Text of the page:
"Senator: Person who makes laws in Washington when not doing time."

"To my mind Judas Iscariot was nothing but a low, mean, premature Congressman."

"I believe the Prince of Darkness could start a branch hell in the District of Columbia (if he has not already done it), and carry it on unimpeached by the Congress of the United States, even though the Constitution were bristling with articles forbidding hells in this country. . . . What a rotten, rotten, and unspeakable nasty concern this nest of departments is, with its brainless battalions of Congressional poor-relation-clerks and their book-keeping, pencil-sharpening strumpets."

"No one's life, liberty, or property is safe while the legislature is in session."

Mark Twain's view of the reality of government seems to be summed up by his modification of Abraham Lincoln, that "Wherefore being all of one mind, we do highly resolve that government of the grafted by the grafter for the grafter shall not perish from the earth."

And he saw problems with that reality for a nation founded in liberty:

The mania for giving the Government power to meddle with the private affairs of cities or citizens is likely to cause endless trouble . . . and there is great danger that our people will lose our independence of thought and action . . . and sink into the helplessness of [one] who expects his government to feed him when hungry, clothe him when naked, to prescribe when his child may be born and when he may die, and, in fine, to regulate every act of humanity from the cradle to the tomb, including the manner in which he may seek future admission to paradise.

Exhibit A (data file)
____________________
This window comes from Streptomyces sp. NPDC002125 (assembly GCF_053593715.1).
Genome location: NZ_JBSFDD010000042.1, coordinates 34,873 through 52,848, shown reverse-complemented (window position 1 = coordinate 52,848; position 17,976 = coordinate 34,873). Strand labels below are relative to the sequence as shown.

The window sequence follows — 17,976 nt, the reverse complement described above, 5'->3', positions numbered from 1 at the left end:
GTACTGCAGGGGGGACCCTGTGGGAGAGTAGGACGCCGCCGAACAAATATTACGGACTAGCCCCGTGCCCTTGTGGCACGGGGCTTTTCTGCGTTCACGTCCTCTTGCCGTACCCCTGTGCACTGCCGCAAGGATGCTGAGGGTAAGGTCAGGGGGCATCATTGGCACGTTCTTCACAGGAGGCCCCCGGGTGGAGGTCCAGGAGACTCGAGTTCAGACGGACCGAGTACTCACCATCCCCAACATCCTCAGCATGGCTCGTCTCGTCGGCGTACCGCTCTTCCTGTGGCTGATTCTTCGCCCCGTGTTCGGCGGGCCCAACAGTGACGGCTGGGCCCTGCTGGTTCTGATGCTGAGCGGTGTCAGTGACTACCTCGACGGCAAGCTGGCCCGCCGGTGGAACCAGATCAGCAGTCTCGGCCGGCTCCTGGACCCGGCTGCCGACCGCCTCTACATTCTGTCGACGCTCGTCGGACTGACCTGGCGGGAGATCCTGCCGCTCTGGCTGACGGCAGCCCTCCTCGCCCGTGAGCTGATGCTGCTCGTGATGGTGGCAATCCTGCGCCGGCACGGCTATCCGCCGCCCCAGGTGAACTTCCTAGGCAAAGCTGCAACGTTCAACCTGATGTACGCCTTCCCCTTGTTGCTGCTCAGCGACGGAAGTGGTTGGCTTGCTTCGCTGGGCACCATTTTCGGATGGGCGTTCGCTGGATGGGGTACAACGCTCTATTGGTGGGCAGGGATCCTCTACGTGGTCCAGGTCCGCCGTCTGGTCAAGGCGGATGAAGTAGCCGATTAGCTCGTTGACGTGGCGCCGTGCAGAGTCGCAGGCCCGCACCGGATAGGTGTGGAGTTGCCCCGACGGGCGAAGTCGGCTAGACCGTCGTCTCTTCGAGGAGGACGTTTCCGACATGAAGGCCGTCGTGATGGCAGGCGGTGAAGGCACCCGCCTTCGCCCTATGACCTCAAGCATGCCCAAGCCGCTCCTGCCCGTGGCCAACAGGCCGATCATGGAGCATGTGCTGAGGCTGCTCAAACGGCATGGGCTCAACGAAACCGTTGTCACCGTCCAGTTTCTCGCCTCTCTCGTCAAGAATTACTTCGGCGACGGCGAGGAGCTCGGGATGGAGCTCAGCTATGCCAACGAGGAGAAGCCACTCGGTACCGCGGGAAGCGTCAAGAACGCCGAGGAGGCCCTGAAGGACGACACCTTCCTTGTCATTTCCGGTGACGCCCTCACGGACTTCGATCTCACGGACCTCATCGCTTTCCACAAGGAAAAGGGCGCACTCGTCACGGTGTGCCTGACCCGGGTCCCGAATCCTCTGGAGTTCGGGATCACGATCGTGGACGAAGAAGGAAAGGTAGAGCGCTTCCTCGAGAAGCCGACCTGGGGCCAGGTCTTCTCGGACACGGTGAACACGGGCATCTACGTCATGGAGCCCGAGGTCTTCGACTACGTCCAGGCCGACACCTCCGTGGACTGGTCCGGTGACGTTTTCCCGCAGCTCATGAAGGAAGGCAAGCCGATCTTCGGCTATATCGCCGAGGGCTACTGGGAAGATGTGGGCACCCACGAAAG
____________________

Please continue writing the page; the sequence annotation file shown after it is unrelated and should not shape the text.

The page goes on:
Mark Twain wrote long ago. But he seems at least as insightful about the government abuses we experience today as he was of those he observed directly. And the defense of liberty in modern America, with a government that has ballooned far beyond anything he could have anticipated, would certainly benefit from a healthy new dose of the same patriotic irreverence that animated Twain.

Gary M. Galles is a professor of economics at Pepperdine University. Send him MAIL, and see his Articles Archive. See also